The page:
Thoughts on Hannah Arendt 42: What Is Philosophy?, A History Boy, 26/08/2013

If you have ever been in a meeting of a philosophy department where curriculum is being discussed, it can be terrifying sight. Now, of all the administrative duties that a department has to handle, my favourite is actually curriculum design. I love the details and activities of curriculum design so much that I’m willing to go through the horror of actually discussing my proposals and ideas with the rest of whatever department I’ll eventually end up working in. 

Because what happens when all the professors in the department start talking about curriculum is that everyone gets very passionate and no one really comes to consensus on anything. Each of us has our visions of what philosophy is about, and therefore what should be prioritized in the design of a philosophy program. And because we’ve devoted our entire lives to this mad discipline, we take the design of the programs we teach very seriously and very personally. 

A few years ago, I missed a meeting of McMaster’s philosophy department to discuss changes to the curriculum. I missed it for personal reasons, but there was a party at one of the professor’s houses that evening, where I almost started another fight. My incendiary words?

“Well, of course Hannah Arendt is a philosopher!”

We changed the subject with great speed, but I was happy that the party host (and one of my doctoral committee members) agreed with me.

Arendt is one of those names that, if you grew up in a reasonably intellectual household that had at least one member interested in the Second World War, you just heard at some point. She wrote one of the most famous and definitive books about the nature of Nazi Germany and the totalitarian mentality, The Origins of Totalitarianism. Then she did it again with Eichmann in Jerusalem. Most of her employment in the 1950s was working for organizations advocating and accounting for reparations for Jewish relations and survivors of the Holocaust. She was one of the most famous public intellectuals of her time. Yet sometimes, it’s an open question whether she belongs in a philosophy department.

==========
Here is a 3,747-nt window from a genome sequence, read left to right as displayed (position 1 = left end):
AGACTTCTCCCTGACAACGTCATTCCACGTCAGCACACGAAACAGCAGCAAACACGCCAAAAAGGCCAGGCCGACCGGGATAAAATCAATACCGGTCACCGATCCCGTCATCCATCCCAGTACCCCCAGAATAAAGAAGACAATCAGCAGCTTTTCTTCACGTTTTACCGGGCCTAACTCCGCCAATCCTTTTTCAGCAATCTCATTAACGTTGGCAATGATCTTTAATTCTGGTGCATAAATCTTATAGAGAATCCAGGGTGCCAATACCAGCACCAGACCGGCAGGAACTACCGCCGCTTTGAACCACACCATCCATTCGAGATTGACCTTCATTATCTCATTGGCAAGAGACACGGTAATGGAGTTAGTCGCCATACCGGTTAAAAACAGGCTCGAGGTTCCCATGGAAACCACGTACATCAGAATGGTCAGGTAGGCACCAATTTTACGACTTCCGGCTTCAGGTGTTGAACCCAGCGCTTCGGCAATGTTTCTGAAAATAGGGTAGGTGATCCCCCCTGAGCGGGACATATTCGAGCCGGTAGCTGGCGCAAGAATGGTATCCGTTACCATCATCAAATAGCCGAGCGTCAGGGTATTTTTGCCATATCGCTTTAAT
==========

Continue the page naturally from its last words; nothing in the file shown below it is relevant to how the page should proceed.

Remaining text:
A young Hannah Arendt with a cigarette. I
honestly consider her death that wrecked The
Life of the Mind
to be the best advertisement
against habitual smoking ever made.
For myself, it only makes sense. The first (and so far only) works by Arendt that I’ve read are her openly philosophical works, The Human Condition, The Life of the Mind, and her lectures on Kant. I was originally introduced to the works of Arendt in a philosophy class at Memorial University, when I was an undergraduate taking a grad course, studying the Kant lectures to find what one could apply from them to theoretical writings on international humanitarian intervention.* I discovered in this class the unfinished nature of The Life of the Mind: the only part of its third volume, on judgment, that exists is a frontispiece containing a Cato quotation. She typed that page, then immediately had a fatal heart attack. I consider it the worst-timed death in the history of philosophy.

* It’s weird that many of the single figures in philosophy who’ve influenced me most I’ve discovered through more marginal works. The first Arendt I read was the Kant lectures. The first Deleuze I read was his little book on Kant, then I got more into Deleuze starting from the seven-page Immanence essay that I read when I sat in on a class on biopolitics.

Of course, given Arendt’s general reputation, her philosophical works are actually more marginal. Origins of Totalitarianism is usually regarded as a work of political science and historical analysis, while Eichmann in Jerusalem has such an amorphous scope, I’m not sure that it can be easily fit into a single category of intellectual work. Yet even in these works, what we remember best about them is their philosophical aspects. They’re about the concepts of totalitarianism and evil, and how these concepts found life in one of the most terrible events of the modern era. 

So I’m left wondering why someone wouldn’t consider Arendt to be a philosopher. Because as far as I’m concerned, she’s a better model for philosophy in the 21st century than just about anyone else. This is a century that’s riven with horrifying political and social problems, whose roots are in the ontological concepts that lie at the foundation of all our various worldviews. Concepts like freedom, God, authority, knowledge, science, good, faith, and evil are at the heart of our ecological crises, drug wars, terrorist movements, surveillance states, and dictatorships that threaten the literal and complete destruction of the human species.

Arendt may not be considered a philosopher if you think philosophy has to keep itself separate from these political and social concerns. But philosophy is facing a disciplinary crisis today, with people from many walks of life and even other university-based disciplines wondering just what good is philosophy anymore. When the philosophy department at University of Nevada’s Las Vegas campus was almost shuttered a few years ago, the uproar was about how inconceivable it was for a university not to have a philosophy department. That uproar just barely saved it. But we can’t rely on that argument, that we should be there because we’ve always been there, for much longer. That only lets philosophy become a bastion and a symbol of the worst kind of conservatism.

Philosophy will find its public relevance again if we take a lesson from Arendt and use our conceptual creativity to engage with the modern issues of the world and use our writings to change how people think. Or at least make them consider themselves in a new light. We’ll never change the world if we don’t jump into it.

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